Purim will be here in a few days and I have had numerous request for my Hamanaschen recipe. Rather than refer you to search the archives of my blog, I am posting the entry again. No searching necessary will give you no excuses for not trying this classic recipe.
If you are not in the mood to make them, stop by the bakery and pick up a few.
Purim is the springtime Jewish festival celebrating the Jews freedom from persecution. King Ahashuerus was almost tricked by his advisor Haman to annihilate the Jews of Persia. Esther, who became his new queen and her uncle Mordecai, the new advisor, helped the King save their people. Haman and his followers were sent to the gallows. The tradition of making hamantaschen has continued throughout Jewish history and they are meant to be shared with family and friends. They are called shalach mones, which is the Yiddish expression for the giving or sharing of food. Shaped into triangles to signify the hat of Haman, these little cakes or cookies can be stuffed with a poppy seed, prune or fruit filling. I add orange juice for the steaming of the dried prunes and raisins, a touch of cinnamon, and of course vanilla.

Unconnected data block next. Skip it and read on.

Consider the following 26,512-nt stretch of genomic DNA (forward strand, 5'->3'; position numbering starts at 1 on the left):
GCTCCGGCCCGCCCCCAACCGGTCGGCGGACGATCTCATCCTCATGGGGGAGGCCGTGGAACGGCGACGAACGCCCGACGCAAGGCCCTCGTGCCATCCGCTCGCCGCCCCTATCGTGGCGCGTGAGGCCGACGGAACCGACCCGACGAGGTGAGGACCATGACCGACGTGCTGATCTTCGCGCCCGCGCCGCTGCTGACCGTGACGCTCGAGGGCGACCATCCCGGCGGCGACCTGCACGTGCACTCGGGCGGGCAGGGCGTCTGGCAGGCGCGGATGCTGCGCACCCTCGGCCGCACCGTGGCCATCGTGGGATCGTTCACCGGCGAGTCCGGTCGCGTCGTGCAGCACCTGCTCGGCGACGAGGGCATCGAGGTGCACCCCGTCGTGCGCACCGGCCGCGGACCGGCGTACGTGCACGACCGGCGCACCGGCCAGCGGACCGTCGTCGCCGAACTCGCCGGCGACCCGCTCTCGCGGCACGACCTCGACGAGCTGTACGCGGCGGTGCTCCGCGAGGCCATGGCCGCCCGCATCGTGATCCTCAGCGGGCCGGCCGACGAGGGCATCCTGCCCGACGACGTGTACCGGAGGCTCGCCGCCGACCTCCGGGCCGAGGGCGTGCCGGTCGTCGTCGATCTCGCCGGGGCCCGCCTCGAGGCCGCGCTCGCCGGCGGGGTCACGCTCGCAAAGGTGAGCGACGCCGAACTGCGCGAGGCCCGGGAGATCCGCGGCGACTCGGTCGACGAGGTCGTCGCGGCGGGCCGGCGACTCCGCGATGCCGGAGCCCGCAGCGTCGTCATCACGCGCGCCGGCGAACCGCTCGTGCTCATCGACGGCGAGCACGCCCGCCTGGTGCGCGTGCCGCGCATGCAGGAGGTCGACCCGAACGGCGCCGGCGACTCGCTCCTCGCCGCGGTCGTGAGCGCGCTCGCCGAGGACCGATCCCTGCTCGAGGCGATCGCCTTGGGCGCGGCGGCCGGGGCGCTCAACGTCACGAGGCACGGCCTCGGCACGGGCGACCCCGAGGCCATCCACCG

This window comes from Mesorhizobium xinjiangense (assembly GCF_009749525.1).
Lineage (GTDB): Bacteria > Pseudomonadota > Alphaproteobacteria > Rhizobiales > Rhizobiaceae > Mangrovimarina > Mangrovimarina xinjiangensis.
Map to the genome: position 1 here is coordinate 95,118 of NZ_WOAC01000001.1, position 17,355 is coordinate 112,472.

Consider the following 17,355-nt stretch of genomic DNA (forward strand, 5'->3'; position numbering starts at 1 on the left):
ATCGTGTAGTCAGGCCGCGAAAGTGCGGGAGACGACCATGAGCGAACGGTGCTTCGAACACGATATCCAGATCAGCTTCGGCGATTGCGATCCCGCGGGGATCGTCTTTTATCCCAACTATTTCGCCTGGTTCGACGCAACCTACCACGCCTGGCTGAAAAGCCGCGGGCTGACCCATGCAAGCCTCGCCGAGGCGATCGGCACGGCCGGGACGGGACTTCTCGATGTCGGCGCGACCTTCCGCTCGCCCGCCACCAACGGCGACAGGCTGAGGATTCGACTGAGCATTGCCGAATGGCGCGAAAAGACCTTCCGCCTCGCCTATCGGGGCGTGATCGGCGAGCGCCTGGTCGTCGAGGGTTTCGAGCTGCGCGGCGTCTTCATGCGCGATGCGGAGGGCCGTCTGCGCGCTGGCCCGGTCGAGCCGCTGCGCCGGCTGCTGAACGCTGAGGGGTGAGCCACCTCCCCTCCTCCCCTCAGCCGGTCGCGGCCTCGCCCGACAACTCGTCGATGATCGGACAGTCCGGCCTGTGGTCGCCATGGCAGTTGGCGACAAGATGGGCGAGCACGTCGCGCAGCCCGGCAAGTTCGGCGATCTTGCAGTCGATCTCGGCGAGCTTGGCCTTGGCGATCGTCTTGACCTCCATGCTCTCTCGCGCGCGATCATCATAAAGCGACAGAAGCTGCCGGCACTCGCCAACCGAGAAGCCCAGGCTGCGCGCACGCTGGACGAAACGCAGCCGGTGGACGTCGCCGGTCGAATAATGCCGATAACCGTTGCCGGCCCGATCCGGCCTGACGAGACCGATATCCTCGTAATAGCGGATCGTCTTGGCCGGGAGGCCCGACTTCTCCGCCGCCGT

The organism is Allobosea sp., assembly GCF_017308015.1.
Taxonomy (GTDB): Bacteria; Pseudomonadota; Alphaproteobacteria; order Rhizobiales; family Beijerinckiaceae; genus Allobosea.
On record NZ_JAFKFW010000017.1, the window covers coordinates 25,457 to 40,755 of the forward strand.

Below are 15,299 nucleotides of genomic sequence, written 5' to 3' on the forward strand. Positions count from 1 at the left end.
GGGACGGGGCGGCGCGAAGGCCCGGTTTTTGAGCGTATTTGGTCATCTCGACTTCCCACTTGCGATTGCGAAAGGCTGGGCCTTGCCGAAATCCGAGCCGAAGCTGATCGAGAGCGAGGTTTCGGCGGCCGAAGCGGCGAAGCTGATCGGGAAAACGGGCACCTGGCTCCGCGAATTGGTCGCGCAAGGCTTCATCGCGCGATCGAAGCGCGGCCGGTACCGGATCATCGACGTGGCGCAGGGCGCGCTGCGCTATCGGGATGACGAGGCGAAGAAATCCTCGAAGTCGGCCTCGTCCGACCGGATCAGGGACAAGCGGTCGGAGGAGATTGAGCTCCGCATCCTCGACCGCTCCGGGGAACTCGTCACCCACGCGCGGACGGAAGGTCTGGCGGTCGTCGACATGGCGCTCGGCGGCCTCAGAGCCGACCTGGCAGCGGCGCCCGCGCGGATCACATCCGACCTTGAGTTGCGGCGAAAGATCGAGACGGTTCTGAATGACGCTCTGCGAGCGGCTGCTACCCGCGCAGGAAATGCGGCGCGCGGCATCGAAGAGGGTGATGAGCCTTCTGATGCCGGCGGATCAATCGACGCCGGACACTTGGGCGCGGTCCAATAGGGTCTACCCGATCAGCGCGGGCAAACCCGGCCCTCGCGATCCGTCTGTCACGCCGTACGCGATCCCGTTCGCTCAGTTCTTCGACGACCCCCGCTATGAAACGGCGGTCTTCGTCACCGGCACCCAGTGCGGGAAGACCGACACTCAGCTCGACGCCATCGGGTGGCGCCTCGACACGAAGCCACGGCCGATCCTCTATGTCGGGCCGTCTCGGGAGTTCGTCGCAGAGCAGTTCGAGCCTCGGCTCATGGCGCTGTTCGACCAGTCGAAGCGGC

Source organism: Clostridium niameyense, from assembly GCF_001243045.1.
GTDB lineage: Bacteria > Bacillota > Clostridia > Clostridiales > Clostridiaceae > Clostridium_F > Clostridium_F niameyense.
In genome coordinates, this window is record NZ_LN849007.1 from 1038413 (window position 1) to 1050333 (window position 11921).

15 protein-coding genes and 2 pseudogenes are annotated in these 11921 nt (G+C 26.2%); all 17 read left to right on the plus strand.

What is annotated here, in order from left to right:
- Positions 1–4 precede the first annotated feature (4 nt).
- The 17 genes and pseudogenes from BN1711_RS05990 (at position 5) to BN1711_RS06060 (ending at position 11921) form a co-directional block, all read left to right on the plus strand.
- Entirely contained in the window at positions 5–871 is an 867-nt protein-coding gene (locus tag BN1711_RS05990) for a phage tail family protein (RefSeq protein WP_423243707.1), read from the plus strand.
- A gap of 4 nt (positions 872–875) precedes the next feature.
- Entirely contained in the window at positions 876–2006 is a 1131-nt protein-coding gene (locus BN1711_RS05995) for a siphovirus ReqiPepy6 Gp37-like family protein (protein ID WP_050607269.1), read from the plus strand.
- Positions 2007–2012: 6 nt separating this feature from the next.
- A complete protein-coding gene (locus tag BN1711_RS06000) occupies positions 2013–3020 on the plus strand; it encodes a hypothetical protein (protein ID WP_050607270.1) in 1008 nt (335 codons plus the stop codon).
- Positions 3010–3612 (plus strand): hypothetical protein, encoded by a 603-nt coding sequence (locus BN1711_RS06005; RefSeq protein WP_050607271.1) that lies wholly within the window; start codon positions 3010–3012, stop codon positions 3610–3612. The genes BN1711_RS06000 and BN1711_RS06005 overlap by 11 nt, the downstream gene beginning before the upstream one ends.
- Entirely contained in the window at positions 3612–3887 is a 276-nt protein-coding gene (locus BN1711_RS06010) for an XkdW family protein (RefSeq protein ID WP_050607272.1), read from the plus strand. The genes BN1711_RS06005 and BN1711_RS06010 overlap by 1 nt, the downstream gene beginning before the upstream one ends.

My granddaughters, Sammijo, Lilli and Chloe, always remind me when the holiday is coming. I love that they continue the family heritage of their great-grandmother Margaret and me, using the family recipe to bake their hamantaschen at home. They fill them with Sarabeth's Peach-Apricot Spreadable Fruit.